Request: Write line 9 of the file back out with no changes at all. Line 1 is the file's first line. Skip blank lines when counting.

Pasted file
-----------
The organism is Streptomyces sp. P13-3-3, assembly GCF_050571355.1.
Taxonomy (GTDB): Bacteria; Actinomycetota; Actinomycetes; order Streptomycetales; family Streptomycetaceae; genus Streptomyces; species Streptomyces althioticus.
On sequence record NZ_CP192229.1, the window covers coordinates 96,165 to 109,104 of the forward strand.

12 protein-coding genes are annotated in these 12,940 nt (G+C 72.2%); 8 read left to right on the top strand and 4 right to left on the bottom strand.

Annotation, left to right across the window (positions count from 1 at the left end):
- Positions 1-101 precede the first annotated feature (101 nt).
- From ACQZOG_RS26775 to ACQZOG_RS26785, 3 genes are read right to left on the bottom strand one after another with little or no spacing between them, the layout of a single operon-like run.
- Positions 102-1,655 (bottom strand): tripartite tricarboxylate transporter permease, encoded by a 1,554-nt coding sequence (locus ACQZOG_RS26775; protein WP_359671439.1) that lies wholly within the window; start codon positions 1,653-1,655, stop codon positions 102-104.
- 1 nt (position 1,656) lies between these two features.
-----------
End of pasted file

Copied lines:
- 1 nt (position 1,656) lies between these two features.